Our short Guanajuato adventure stared with a 2.5 hr bus ride from San Luis Potosí to Guanajuato. Leaving at 7 a.m. and arriving close to 10 a.m. with a few stops along the way. I love taking the buses here in Mexico because they are safe, cheap (around $20-25 USD), and air conditioned! It is easy way to travel if you don’t have a car or don’t want to worry about driving, since many of the towns close to San Luis Potosí have really limited parking.
We booked a tour right off of the bus for 150 pesos each, we were under the impression that this included the entrance fees, but were mistaken. My Spanish isn’t that great so my friend Gina booked it for us. The tour included visiting a few museums in the area, a local sweet store, a mine, and the Pípila. I believe this tour is intended for Mexican tourists, as the entire tour was in Spanish. So if you don’t speak Spanish well, I wouldn’t reccomend it.
We attempted to book an Uber driver from the bus station, but could only see one car on the entire map of the city and after about 10 minutes searching for a ride uber informed us that were not any uber drivers available at the time so as my friend Gina would say “We will just have to take our chances”. I know, super comforting.
The ride from the bus station to the town is about 15 minutes, which isn’t bad and around 100 pesos so like $5 USD.
Once arriving we met the Air BnB guy at the top of the hill next to the Pipila and he showed us the way to the Air BnB, which was down a small pedestrian street. Of course, I booked an Air BnB that was at the top of the hill and only accessible by walking up a million steps. (all for the views) Guanajuato has a pretty decent elevation (6586 ft) at least compared to other Mexican cities and some people do get altitude sickness.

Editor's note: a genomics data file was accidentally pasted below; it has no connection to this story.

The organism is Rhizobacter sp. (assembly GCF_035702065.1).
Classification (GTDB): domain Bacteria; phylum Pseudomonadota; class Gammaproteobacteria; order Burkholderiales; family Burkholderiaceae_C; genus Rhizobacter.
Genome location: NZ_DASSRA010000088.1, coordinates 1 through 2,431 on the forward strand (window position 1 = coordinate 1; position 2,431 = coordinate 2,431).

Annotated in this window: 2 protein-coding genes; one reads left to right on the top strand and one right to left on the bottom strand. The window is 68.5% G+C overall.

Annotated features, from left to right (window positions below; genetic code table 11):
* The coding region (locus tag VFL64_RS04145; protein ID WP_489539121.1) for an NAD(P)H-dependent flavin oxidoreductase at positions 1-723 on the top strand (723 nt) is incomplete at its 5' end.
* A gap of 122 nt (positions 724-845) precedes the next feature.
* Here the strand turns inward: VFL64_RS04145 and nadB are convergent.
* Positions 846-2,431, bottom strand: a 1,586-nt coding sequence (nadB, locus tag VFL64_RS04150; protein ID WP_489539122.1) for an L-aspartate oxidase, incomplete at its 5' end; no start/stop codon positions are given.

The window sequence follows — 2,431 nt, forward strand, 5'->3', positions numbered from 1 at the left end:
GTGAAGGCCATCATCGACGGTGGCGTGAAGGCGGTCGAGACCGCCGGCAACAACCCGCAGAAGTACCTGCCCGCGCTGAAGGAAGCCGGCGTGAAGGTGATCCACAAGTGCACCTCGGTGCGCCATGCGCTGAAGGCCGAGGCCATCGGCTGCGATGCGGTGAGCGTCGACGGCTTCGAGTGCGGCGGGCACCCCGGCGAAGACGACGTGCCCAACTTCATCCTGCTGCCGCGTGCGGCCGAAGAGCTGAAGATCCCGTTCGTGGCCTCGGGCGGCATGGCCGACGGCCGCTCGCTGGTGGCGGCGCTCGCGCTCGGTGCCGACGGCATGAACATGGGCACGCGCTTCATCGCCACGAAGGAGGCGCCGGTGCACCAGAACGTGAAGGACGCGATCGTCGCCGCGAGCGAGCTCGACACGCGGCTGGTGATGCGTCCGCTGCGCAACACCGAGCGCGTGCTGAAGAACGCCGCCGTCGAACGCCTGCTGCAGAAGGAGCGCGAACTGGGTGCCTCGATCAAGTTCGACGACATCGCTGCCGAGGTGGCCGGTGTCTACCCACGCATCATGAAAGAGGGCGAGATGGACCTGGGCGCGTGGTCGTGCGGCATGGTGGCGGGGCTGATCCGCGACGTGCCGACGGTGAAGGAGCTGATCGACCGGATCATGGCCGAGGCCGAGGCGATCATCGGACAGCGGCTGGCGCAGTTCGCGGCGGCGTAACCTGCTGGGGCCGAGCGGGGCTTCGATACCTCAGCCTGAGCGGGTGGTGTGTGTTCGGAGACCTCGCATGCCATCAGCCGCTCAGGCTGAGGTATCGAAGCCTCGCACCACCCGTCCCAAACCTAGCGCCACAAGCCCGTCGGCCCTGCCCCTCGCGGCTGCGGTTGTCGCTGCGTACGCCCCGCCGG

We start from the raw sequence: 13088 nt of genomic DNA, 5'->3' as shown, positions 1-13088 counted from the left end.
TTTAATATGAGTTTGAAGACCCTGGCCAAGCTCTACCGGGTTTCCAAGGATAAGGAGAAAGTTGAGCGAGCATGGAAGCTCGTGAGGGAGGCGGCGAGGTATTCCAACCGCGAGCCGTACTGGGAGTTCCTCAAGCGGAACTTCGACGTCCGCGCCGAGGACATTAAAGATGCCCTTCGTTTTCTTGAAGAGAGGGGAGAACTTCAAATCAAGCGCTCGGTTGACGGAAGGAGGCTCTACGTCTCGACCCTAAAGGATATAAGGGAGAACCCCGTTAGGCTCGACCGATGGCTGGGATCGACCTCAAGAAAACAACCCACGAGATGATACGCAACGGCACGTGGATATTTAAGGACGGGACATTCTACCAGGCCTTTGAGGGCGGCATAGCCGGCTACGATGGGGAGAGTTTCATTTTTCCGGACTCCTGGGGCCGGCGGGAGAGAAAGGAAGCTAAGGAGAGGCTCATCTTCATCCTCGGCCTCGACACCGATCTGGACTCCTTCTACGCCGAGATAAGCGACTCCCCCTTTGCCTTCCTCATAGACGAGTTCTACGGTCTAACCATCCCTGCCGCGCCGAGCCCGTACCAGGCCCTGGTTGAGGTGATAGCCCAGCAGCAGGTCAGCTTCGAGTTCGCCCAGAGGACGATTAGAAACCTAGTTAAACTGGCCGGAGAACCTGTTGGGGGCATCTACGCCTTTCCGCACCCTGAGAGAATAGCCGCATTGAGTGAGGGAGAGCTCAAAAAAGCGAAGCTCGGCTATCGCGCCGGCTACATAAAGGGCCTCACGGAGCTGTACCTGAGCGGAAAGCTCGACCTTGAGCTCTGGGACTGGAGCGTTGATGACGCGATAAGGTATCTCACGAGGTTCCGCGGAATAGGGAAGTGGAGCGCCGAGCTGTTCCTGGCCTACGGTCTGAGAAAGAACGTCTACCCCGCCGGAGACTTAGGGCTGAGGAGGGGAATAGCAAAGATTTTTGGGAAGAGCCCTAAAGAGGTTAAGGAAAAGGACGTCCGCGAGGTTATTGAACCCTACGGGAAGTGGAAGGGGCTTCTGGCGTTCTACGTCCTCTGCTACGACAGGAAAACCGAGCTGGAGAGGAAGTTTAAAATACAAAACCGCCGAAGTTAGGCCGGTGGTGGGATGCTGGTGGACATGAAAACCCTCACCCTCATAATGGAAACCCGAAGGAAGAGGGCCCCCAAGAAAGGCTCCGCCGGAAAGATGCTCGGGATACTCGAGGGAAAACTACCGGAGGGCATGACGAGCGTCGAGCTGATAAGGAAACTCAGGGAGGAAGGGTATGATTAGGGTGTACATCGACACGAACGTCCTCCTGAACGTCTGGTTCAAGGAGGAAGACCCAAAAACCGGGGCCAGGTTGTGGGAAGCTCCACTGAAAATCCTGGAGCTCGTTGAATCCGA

Our air bnb host has his listing as “flexible check-in time” which is appealing when you book and don’t consider that flexible means flexible for all guests, including the one that stayed before you. So the previous guests didn’t check out yet, our host even showed us the room to confirm. Yep, empty beer bottles, water on the bathroom floor and suitcases. So he let us keep our bags in the apartment below until they were ready to check out, which made me a tad nervous.. to say the least. I prayed to the travel Gods that my things would be safe and we walked off to explore the city.
We visited the alleyway of the kiss (El Callejon del Beso) when we realized it was conveniently located on our downhill walk. It originates from a Mexican Romeo and Juliet like story where two young Mexicans fell in love, kissing across the balconies and both end up dead. Kind of a morbid spot to be a top tourist photo op. It’s also kind of lame, since you just wait in line, with a whole bunch of people trying to take cuts. Why stress out when you can just take a picture in another claustrophobic alleyway without some strangers breathing down your neck and staring at you why you try to awkwardly pose between two buildings.
This is my friend Gina posing under the Alleway of the Kiss. Not pictured: the long line of people staring at you and wishing you would hurry up.
We meandered around the tight alleyways oohing and awwing at the brightly colored buildings stopping occasionally to attemp an instagram worthy pose in front of a few buildings, which just ends up terribly awkward, props to all those female travel bloggers out there with their picture perfect Instagram photos that are in all reality are awkard as hell. I think you guys would much rather look at pretty buildings and flowers than my weird self anyways. You are welcome.
After we had crepes we walked around for the rest of the afternoon, checking out the small plazas and amazing shops. I may or may have not come back with a lot of goodies. #Iloveallthingsmexico